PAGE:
Reasons Are Plentiful for Whacking Those Weeds

As home gardeners, farmers and landscapers prepare for a war on weeds this monsoon season, the UA's Bill McCloskey encourages taking a big-picture approach and not reaching for the chemicals just yet.
July 17, 2017

Summer rains have arrived in southern Arizona, encouraging gardens to grow — and weeds to spring up across the landscape.

"All low-lying areas and drainage areas turn green with Johnsongrass and Palmer amaranth and many other weeds in central and southern Arizona. Our summer annual and perennial grass weeds become much more prevalent, and the edges of Interstates 10 and 8 become much greener," says Bill McCloskey, a University of Arizona Cooperative Extension weed specialist and researcher in the College of Agriculture and Life Sciences.

The Arizona monsoon officially began June 15 and it will end Sept. 30, with storms peaking between mid-July and mid-August and bringing some dramatic landscape changes. 

"My role is first and foremost as an educator," McCloskey says. "It's about disseminating weed science knowledge so that people take a holistic approach to weed management — so they don't just go out and rely on chemicals."

But why whack weeds? Aren't they providing more greenery in a harmless way?

Not necessarily, according to McCloskey, who says there are three environments he addresses regarding weeds: wildland, landscape and agricultural.

Wildland: Ecology and Fire Danger

There is an ecological concern for controlling weeds — or "invasives" — such as buffelgrass in wildland areas, McCloskey says. 

McCloskey, the only weed science faculty member at the UA, has done much work on buffelgrass control in Saguaro National Park and Coronado National Forest in Arizona.

Buffelgrass, in particular, builds up fuel and outcompetes native vegetation for water and nutrients.

"And then you get a fire that burns through and kills all the cacti and succulents — and they won’t come back," McCloskey says. "What comes back is even thicker buffelgrass. So, potentially, it could convert the upper Sonoran desert vegetation that we know and love to a mesquite savannah grassland, devoid of saguaros, cacti, cholla and ocotillo. It would be a very different landscape."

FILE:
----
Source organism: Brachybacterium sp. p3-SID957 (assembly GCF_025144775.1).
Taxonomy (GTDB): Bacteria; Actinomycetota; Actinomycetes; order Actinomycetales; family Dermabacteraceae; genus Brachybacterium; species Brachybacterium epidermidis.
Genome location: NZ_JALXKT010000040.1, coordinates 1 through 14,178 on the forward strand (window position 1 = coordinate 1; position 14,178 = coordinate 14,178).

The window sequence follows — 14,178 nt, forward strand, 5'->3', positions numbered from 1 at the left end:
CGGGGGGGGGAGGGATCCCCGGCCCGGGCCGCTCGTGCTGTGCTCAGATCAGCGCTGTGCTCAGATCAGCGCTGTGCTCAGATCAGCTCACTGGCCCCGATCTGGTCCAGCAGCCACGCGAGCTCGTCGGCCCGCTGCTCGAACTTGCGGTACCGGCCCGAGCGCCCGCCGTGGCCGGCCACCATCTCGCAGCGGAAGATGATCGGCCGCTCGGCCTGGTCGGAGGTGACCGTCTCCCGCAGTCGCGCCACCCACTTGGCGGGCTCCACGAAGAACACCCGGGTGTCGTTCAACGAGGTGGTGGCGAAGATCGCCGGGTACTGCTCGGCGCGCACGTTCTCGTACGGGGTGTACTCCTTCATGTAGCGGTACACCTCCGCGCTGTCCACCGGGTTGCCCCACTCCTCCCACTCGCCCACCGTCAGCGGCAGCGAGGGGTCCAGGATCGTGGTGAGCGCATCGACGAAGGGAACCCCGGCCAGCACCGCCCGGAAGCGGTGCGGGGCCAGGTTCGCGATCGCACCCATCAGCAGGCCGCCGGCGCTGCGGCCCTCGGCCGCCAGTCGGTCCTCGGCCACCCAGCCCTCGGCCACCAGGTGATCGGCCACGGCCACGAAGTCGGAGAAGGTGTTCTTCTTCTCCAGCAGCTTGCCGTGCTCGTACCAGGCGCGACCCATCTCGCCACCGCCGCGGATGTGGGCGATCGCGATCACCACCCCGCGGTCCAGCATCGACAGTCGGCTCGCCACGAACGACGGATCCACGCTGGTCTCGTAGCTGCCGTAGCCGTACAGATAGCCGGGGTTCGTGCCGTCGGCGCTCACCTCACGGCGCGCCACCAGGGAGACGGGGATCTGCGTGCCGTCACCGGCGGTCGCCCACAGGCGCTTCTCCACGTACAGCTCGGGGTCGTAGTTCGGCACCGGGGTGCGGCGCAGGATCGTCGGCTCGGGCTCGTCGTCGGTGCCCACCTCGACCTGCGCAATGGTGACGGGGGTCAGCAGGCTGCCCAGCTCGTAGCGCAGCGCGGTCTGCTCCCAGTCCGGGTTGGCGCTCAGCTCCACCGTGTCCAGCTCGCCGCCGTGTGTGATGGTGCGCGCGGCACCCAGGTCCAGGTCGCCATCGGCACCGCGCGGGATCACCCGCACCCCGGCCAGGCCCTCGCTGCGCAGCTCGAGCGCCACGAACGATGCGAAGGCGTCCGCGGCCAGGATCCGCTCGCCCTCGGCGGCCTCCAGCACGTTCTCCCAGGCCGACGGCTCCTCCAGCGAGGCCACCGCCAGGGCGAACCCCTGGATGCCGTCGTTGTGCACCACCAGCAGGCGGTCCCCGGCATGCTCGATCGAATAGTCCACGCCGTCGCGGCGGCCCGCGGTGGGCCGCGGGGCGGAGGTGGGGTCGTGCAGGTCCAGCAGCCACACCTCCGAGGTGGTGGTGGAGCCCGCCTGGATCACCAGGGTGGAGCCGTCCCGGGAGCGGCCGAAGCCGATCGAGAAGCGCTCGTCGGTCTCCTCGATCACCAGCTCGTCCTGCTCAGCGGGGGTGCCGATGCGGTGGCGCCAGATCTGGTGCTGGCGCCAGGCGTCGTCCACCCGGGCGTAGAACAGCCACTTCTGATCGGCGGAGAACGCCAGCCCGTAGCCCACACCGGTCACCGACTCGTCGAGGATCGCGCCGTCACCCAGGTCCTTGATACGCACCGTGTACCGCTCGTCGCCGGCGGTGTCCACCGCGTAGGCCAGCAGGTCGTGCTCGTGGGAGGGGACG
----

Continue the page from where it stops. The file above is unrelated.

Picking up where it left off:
Landscape: Neighborhood Weeds and Pests

For a homeowner or gardener, the issue of weeds in a landscape setting is mainly aesthetic. Weeds compete with desired vegetation, according to McCloskey.

"A weed is a weed in the eye of the beholder," he says. "So you can make the decision about what you like and don't like. Oftentimes, neighbors don't see eye-to-eye. So, for example, I don't want any fountaingrass in my yard, but some people do in my neighborhood."

Having a lot of weeds also provides more of a habitat for pests, such as pack rats. 

"I try to address the issue at a more basic level than just being reactionary, and saying, 'Oh, wow, I've got weed X. What do I spray, Bill?'" McCloskey says.

"The idea is to be thinking about it long before that point. Don't let weeds go to seed in the first place. Get rid of them before they produce flowers."

Agricultural: Crop Invasion

In an agricultural setting, if left unchecked, weeds can outcompete virtually all annual crops and could reduce yield by up to 90 percent, McCloskey says.

He looks at both chemical and mechanical solutions, such as precision cultivation — machines that use technology to specifically identify and remove or slice weeds. He spends time demonstrating to farmers how to set up and use cultivators and other in-row weeding tools.

"The problem with being reactionary, and just using chemicals and spraying when you suddenly have a huge problem, is that it leads to problems like herbicide-resistant weeds," McCloskey says, adding that his goal is to educate people on the population dynamics of weeds and to look at the underlying ecology of a system.